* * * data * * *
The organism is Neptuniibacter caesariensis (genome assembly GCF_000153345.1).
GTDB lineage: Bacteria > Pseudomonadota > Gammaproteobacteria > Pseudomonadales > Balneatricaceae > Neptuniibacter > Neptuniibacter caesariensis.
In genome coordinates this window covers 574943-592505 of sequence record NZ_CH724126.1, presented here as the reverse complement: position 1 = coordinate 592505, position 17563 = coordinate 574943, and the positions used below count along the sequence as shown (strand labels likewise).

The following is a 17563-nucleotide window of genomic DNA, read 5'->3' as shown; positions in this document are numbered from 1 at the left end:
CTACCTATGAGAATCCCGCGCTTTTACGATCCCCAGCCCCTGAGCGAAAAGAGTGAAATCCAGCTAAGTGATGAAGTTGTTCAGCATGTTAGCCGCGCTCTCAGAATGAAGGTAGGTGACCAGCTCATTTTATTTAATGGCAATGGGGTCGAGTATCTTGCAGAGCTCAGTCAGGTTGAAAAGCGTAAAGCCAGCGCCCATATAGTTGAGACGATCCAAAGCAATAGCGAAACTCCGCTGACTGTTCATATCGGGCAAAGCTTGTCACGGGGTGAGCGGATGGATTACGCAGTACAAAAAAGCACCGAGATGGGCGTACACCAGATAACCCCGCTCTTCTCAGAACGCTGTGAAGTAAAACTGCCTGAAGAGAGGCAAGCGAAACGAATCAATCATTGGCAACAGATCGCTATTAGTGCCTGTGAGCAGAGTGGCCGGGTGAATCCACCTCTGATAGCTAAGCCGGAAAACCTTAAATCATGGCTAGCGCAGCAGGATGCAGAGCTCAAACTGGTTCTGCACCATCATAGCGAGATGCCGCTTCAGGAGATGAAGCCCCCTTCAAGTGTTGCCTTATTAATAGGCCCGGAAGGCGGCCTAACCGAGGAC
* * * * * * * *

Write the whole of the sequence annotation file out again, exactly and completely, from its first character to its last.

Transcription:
The organism is Neptuniibacter caesariensis (genome assembly GCF_000153345.1).
GTDB lineage: Bacteria > Pseudomonadota > Gammaproteobacteria > Pseudomonadales > Balneatricaceae > Neptuniibacter > Neptuniibacter caesariensis.
In genome coordinates this window covers 574943-592505 of sequence record NZ_CH724126.1, presented here as the reverse complement: position 1 = coordinate 592505, position 17563 = coordinate 574943, and the positions used below count along the sequence as shown (strand labels likewise).

The following is a 17563-nucleotide window of genomic DNA, read 5'->3' as shown; positions in this document are numbered from 1 at the left end:
CTACCTATGAGAATCCCGCGCTTTTACGATCCCCAGCCCCTGAGCGAAAAGAGTGAAATCCAGCTAAGTGATGAAGTTGTTCAGCATGTTAGCCGCGCTCTCAGAATGAAGGTAGGTGACCAGCTCATTTTATTTAATGGCAATGGGGTCGAGTATCTTGCAGAGCTCAGTCAGGTTGAAAAGCGTAAAGCCAGCGCCCATATAGTTGAGACGATCCAAAGCAATAGCGAAACTCCGCTGACTGTTCATATCGGGCAAAGCTTGTCACGGGGTGAGCGGATGGATTACGCAGTACAAAAAAGCACCGAGATGGGCGTACACCAGATAACCCCGCTCTTCTCAGAACGCTGTGAAGTAAAACTGCCTGAAGAGAGGCAAGCGAAACGAATCAATCATTGGCAACAGATCGCTATTAGTGCCTGTGAGCAGAGTGGCCGGGTGAATCCACCTCTGATAGCTAAGCCGGAAAACCTTAAATCATGGCTAGCGCAGCAGGATGCAGAGCTCAAACTGGTTCTGCACCATCATAGCGAGATGCCGCTTCAGGAGATGAAGCCCCCTTCAAGTGTTGCCTTATTAATAGGCCCGGAAGGCGGCCTAACCGAGGAC